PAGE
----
Never Give Up: Getting Better When You Have Bipolar Disorder

 

I’ve been suicidal thousands of times over the past 20 years. I know, that is a shocking sentence! My first suicidal episode was in 1983. My most recent suicidal episode was two weeks ago. I’ve been depressed all of my adult life off and on and the mania… well, let’s just say that for many years I let my mania slide a bit due to how much I got done when the euphoria was raging. I started having dysphoric manic episodes later in life and as I’ve matured, the anxiety is much worse.  You would think this would all get me down, but I can be honest with you and say that when I focus on managing this complicated illness and truly focus on having a stable life, I am usually a happy person. 
This was not alway the case. I was very sick for many years and never thought I would find relief, but I did.  I’m interested in you. How much happiness can you find in life when the bipolar is a regular companion? I want to share what I do to find happiness and stability despite my daily mood swings.  Maybe my 20 years of managing this illness can help you or a loved one keep going when hope feels impossible.  I’ll start with my mindset. 
I learned to separate my real personality from bipolar. I didn’t know who I was for a long time as I have rapid cycling and my stable self rarely stayed around for long. So I went looking for my SELF. Who was I when not depressed, manic, anxious or psychotic? The results surprised me. I found that I was goofey, laid back and not overly concerned with the behaviors of others. My bipolar symptoms created an opposite persona and for many years I thought I was weepy, lonely, obsessive and suspicious or out of control drunk and man crazy.  Nope. It was the illness. I think of it this way- how can we know what stability feels like if we don’t figure out who we are outside of bipolar? My first challenge for you is to find your real self and then make that your goal in life. This is your baseline and will help you know when you are sick. For example, when I get the feeling that everyone is out to get me and life is hard, I know that this is not my real self. This is illness. It means I have to stop what I’m doing and treat bipolar. It doesn’t mean I send a mean message to someone I feel is harming me! This helps me stay focused on management instead of self flagellation for behaviors I find embarrassing in myself.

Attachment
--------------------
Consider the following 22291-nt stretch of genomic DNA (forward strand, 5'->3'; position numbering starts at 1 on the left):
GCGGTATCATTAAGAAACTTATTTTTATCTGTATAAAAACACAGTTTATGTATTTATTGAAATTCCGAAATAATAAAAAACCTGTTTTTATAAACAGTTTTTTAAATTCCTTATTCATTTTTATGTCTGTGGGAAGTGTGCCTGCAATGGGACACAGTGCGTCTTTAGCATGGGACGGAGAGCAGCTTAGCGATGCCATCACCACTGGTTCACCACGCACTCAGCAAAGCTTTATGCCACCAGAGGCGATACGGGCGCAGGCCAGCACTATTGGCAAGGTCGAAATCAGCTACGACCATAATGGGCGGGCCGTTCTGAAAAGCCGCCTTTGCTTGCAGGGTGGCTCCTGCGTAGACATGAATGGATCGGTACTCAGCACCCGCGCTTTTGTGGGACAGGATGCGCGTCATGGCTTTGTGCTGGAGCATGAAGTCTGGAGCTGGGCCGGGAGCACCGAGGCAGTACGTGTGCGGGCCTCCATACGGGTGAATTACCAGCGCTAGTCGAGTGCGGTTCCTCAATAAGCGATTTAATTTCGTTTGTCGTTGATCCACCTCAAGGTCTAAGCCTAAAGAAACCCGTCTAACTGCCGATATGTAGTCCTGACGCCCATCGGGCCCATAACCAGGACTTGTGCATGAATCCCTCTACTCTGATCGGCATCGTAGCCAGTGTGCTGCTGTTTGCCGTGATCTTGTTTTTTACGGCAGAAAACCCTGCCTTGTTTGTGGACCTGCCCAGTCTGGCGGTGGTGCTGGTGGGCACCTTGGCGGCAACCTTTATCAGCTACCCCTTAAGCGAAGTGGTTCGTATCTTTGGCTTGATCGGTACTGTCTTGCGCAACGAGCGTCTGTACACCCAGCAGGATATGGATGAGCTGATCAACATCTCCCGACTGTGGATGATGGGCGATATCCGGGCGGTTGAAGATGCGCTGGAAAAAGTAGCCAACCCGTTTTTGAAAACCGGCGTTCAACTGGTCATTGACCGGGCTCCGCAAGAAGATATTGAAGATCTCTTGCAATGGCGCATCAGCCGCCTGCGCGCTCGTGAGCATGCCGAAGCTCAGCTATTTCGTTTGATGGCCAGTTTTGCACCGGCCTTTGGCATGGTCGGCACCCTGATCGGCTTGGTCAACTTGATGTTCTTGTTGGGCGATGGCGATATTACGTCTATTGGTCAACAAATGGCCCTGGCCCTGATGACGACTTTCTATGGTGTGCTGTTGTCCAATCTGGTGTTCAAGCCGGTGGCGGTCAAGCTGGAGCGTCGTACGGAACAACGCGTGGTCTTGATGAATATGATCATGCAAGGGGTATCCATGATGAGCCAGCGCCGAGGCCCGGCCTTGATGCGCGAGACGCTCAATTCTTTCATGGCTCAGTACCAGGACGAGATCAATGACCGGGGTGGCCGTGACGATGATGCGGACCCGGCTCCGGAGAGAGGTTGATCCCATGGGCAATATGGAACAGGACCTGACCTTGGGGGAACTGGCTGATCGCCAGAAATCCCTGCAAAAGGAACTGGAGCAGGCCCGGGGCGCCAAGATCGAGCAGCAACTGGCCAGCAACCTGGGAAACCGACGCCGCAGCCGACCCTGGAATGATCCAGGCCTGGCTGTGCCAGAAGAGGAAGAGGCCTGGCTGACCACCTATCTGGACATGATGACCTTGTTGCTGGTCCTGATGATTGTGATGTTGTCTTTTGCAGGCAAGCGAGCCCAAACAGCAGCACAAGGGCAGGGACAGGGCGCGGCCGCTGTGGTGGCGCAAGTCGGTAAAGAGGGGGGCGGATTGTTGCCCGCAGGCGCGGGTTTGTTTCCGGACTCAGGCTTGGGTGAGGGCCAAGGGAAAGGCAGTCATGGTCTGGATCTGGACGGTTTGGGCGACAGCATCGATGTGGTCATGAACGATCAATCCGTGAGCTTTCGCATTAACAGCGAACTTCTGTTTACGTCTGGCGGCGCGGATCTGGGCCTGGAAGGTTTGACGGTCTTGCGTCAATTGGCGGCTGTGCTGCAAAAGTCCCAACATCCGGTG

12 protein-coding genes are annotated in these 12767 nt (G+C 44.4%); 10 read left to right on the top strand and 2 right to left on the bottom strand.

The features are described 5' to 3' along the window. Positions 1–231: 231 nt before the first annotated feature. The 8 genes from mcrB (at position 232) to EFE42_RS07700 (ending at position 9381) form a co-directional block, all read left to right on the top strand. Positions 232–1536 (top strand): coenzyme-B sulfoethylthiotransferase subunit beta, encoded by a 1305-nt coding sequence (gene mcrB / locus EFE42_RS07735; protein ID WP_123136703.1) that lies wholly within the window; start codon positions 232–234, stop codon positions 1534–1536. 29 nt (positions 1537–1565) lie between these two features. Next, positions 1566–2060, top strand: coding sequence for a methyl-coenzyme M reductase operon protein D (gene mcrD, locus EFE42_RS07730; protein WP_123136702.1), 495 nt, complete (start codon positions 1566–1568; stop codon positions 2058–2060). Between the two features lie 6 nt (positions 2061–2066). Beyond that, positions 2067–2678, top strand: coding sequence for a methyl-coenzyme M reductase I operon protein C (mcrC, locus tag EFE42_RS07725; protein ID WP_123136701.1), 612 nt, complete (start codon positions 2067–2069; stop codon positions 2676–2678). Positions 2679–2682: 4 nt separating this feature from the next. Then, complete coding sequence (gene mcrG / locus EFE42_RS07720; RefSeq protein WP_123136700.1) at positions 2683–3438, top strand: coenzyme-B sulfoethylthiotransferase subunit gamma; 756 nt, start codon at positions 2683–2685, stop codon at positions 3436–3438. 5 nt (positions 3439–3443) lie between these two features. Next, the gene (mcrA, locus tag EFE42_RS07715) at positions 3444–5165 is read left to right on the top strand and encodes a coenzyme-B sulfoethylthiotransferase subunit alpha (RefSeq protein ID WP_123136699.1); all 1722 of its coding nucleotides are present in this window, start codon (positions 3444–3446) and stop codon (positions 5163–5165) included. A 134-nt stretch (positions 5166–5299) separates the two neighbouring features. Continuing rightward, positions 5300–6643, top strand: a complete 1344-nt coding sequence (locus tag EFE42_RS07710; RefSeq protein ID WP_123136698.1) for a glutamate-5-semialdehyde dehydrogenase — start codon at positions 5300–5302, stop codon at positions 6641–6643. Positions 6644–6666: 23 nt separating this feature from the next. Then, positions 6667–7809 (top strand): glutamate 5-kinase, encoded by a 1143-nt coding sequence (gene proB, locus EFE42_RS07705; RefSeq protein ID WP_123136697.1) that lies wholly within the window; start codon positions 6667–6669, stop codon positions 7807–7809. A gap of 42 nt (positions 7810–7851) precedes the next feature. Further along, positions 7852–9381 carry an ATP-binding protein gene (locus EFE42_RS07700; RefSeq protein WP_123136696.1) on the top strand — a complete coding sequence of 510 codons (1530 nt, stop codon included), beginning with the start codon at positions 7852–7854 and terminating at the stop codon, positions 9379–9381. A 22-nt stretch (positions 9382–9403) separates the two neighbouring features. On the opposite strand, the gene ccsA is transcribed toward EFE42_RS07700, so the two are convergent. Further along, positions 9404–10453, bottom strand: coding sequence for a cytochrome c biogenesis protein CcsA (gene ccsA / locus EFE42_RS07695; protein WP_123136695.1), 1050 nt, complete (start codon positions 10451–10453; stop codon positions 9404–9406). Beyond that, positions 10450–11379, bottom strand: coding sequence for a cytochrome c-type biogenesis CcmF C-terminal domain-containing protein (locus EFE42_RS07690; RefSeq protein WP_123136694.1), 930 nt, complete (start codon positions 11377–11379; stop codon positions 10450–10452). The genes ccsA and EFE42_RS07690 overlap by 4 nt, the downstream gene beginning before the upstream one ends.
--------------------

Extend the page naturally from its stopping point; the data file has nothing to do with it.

Next, I focus on relationships with stable people who can show you how the other side lives. I can’t be around a lot of ill people. It triggers my illness. Instead, I cultivate relationships with incredibly stable people. What does stability look like in others? They are fair, open minded and they rarely change how they act. Consistency is key. Then, I started asking questions.  One of my closet friends is my litmus test for the emotional lives of people without bipolar. I’ve learned that they of course get upset, but not like we do. 
Stable people teach me how to determine if what I am experiencing is a normal emotional reaction to an event or a bipolar reaction.
For example, I watched a friend go through a horrific breakup. She didn’t get suicidal, didn’t think of harming herself or others and didn’t stay sad for a few years as I have done after a breakup. She was in pain, but it was within a realistic reaction to the situations. Through her,  I have also learned what ecstatic happiness looks like vs. euphoric mania and how people deal with losing a job, moving and traveling. Oh wow, they do NOT go through what we go through. This helps me determine when I need to process real emotions such as grief or jealousy versus when I need help for bipolar disorder. 
I can’t tell you that life is easy when you have bipolar, but I can tell you that it can get a lot easier. I know what makes me sick. I know who makes me sick. I know what meds work and don’t work. I know my SELF. This is my goal for you as well. 

Julie 

How to Stop an Anxiety Mood Swing in the Middle!